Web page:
by Clive Young.
New York (1:30PM, November 4, 2008)--While the United States lines up at polls around the nation in an effort to elect a new President, the FCC will vote today in Nashville regarding the future of White Spaces. The meeting, originally set to begin at 11:30AM, was rescheduled for 1:45PM; no reason for the delay has been given so far.
The meeting can be viewed live online at http://www.fcc.gov/realaudio.
The move to go ahead with a vote despite not following FCC’s standard practices for reviewing pending legislation has proven controversial. Typically, the FCC allows reports with heavy data to be commented on extensively by the public, but in this case, comments were only being taken through Monday, October 27, mere days after the release of the FCC’s findings.
Adding fuel to the fire, the FCC dropped a number of agenda items in the last two days, including two, regarding DTS technology and Closed Captioning, as recenlty as this morning. Meanwhile, yesterday (Monday, November 3), the FCC announced it was dropping two other votes that were due to be made today, on the universal service fund and major revisions to intercarrier compensation. In those cases, more than 100 members of Congress and numerous telecommunications industry players sought to the delay the vote, which focused on rates that phone carriers charge each other for connecting callers. Opponents of the vote claimed that ir would have hit low-income and rural customers the hardest, foisting the highest rates on to them, and stated in the press that FCC Chairman Kevin Martin was trying to rush through severe changes in the industry’s business before leaving office with the arrival of a new president.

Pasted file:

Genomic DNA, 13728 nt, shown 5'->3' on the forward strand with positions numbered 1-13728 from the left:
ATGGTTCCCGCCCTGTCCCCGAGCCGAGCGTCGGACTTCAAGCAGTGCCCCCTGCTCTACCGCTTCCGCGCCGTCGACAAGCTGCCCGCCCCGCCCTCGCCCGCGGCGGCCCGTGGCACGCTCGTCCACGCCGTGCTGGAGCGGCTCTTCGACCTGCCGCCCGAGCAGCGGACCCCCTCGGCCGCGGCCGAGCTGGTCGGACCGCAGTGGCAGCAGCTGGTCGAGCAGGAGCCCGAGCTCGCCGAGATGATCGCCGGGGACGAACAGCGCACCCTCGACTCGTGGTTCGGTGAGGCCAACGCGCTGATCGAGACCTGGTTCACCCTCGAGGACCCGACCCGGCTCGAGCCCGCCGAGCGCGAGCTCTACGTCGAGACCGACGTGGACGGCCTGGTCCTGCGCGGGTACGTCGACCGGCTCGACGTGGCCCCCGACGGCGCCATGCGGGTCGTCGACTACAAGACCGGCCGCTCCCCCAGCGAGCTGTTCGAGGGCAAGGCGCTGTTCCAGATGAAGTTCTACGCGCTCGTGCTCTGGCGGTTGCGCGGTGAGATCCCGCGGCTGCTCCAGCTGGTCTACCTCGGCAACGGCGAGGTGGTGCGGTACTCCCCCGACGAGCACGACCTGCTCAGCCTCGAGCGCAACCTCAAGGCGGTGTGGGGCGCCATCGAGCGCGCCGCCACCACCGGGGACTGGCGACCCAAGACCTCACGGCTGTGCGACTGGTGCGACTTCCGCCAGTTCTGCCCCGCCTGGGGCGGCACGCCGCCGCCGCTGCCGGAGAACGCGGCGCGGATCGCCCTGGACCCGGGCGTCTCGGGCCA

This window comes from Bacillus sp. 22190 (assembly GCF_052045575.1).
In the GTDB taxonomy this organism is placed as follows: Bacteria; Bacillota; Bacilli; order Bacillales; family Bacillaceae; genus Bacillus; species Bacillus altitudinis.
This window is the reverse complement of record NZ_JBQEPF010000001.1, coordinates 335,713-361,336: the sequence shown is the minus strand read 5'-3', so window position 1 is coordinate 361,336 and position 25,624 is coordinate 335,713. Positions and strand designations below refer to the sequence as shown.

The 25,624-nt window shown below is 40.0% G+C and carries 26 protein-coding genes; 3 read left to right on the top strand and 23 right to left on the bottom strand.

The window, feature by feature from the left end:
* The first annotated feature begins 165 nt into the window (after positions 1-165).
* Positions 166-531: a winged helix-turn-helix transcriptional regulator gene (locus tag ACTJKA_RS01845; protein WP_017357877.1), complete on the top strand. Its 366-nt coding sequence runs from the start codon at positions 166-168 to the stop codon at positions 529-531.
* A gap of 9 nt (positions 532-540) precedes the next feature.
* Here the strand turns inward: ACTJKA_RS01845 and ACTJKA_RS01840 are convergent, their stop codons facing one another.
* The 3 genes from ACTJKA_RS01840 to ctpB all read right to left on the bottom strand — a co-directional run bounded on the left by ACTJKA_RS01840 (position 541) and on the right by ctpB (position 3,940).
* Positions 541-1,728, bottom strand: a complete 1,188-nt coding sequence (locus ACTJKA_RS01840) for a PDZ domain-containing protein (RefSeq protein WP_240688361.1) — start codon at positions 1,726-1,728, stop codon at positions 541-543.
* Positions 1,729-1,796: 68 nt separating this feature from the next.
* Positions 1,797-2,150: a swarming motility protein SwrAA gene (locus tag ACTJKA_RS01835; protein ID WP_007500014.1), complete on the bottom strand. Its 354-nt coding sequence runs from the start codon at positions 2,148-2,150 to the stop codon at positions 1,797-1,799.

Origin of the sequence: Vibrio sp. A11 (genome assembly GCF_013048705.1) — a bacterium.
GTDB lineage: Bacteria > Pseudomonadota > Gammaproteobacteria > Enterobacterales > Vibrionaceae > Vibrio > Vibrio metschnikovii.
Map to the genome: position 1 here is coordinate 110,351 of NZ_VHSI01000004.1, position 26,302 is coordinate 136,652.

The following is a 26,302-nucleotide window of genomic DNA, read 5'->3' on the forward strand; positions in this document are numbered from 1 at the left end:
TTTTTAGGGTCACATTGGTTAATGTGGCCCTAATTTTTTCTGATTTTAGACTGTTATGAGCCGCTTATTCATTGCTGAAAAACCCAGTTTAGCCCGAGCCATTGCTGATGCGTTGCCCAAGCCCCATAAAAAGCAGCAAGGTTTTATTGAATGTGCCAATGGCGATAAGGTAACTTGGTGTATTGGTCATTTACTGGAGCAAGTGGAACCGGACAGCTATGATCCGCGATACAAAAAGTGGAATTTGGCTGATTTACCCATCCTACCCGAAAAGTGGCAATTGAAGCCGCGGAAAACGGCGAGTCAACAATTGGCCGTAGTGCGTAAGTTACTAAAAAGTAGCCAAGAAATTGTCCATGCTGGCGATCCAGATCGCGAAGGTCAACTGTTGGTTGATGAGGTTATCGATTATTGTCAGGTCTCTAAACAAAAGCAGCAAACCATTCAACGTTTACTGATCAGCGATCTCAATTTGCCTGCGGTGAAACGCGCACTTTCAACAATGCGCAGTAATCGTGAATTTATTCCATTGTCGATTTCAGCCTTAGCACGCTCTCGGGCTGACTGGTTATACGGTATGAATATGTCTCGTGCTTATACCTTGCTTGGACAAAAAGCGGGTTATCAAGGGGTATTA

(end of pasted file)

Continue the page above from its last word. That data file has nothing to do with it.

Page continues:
Ironically, that sentiment echoed thoughts from throughout the broadcast and wireless pro audio industries; critics in the broadcast arena have accused Martin of likewise trying to “ramrod” legislation through before he has to step down in January, and cited the FCC’s choice to vote on November 4, Election Day, as a tactic to deflect public interest from the vote. Similarly, proponents against the proposed use of White Space for unlicensed internet devices scrambled to gain the support of more than 70 members of congress, the NAB, and prominent private citizens from Dolly Parton to Pastor Joel Osteen.
Nonetheless, the White Spaces vote is expected to be carried out today; with the FCC's meeting agenda continually shrinking in the hours leading up to the vote, the item is now last on a short, four-item docket that is primarily concerned with wireless telecommunications.